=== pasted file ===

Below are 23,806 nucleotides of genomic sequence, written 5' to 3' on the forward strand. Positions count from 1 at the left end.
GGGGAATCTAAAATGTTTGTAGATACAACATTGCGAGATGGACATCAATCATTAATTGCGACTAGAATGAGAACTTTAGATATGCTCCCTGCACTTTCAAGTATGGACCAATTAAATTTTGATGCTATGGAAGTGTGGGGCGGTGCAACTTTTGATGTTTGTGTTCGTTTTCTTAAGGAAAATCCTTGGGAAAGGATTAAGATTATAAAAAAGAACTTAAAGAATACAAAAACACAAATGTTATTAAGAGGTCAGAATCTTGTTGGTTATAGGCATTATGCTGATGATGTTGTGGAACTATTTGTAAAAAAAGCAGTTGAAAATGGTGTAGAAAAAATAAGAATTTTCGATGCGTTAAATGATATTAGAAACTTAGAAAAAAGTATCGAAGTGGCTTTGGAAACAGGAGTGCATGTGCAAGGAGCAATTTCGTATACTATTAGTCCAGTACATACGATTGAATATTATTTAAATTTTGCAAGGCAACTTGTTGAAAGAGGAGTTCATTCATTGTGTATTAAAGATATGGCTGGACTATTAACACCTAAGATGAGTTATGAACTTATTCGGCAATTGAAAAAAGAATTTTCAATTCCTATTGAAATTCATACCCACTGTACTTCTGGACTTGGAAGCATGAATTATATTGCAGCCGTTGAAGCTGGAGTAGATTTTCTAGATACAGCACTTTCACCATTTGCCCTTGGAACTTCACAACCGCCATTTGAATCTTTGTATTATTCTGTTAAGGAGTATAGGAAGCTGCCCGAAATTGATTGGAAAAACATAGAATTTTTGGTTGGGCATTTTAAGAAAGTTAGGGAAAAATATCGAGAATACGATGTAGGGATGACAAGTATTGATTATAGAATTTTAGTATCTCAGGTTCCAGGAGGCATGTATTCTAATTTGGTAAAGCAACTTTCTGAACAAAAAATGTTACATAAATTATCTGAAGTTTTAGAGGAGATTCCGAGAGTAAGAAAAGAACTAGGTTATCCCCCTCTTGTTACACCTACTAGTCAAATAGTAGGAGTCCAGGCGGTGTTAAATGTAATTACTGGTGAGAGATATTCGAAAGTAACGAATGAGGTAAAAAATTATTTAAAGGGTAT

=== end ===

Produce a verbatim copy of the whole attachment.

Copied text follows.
Below are 23,806 nucleotides of genomic sequence, written 5' to 3' on the forward strand. Positions count from 1 at the left end.
GGGGAATCTAAAATGTTTGTAGATACAACATTGCGAGATGGACATCAATCATTAATTGCGACTAGAATGAGAACTTTAGATATGCTCCCTGCACTTTCAAGTATGGACCAATTAAATTTTGATGCTATGGAAGTGTGGGGCGGTGCAACTTTTGATGTTTGTGTTCGTTTTCTTAAGGAAAATCCTTGGGAAAGGATTAAGATTATAAAAAAGAACTTAAAGAATACAAAAACACAAATGTTATTAAGAGGTCAGAATCTTGTTGGTTATAGGCATTATGCTGATGATGTTGTGGAACTATTTGTAAAAAAAGCAGTTGAAAATGGTGTAGAAAAAATAAGAATTTTCGATGCGTTAAATGATATTAGAAACTTAGAAAAAAGTATCGAAGTGGCTTTGGAAACAGGAGTGCATGTGCAAGGAGCAATTTCGTATACTATTAGTCCAGTACATACGATTGAATATTATTTAAATTTTGCAAGGCAACTTGTTGAAAGAGGAGTTCATTCATTGTGTATTAAAGATATGGCTGGACTATTAACACCTAAGATGAGTTATGAACTTATTCGGCAATTGAAAAAAGAATTTTCAATTCCTATTGAAATTCATACCCACTGTACTTCTGGACTTGGAAGCATGAATTATATTGCAGCCGTTGAAGCTGGAGTAGATTTTCTAGATACAGCACTTTCACCATTTGCCCTTGGAACTTCACAACCGCCATTTGAATCTTTGTATTATTCTGTTAAGGAGTATAGGAAGCTGCCCGAAATTGATTGGAAAAACATAGAATTTTTGGTTGGGCATTTTAAGAAAGTTAGGGAAAAATATCGAGAATACGATGTAGGGATGACAAGTATTGATTATAGAATTTTAGTATCTCAGGTTCCAGGAGGCATGTATTCTAATTTGGTAAAGCAACTTTCTGAACAAAAAATGTTACATAAATTATCTGAAGTTTTAGAGGAGATTCCGAGAGTAAGAAAAGAACTAGGTTATCCCCCTCTTGTTACACCTACTAGTCAAATAGTAGGAGTCCAGGCGGTGTTAAATGTAATTACTGGTGAGAGATATTCGAAAGTAACGAATGAGGTAAAAAATTATTTAAAGGGTAT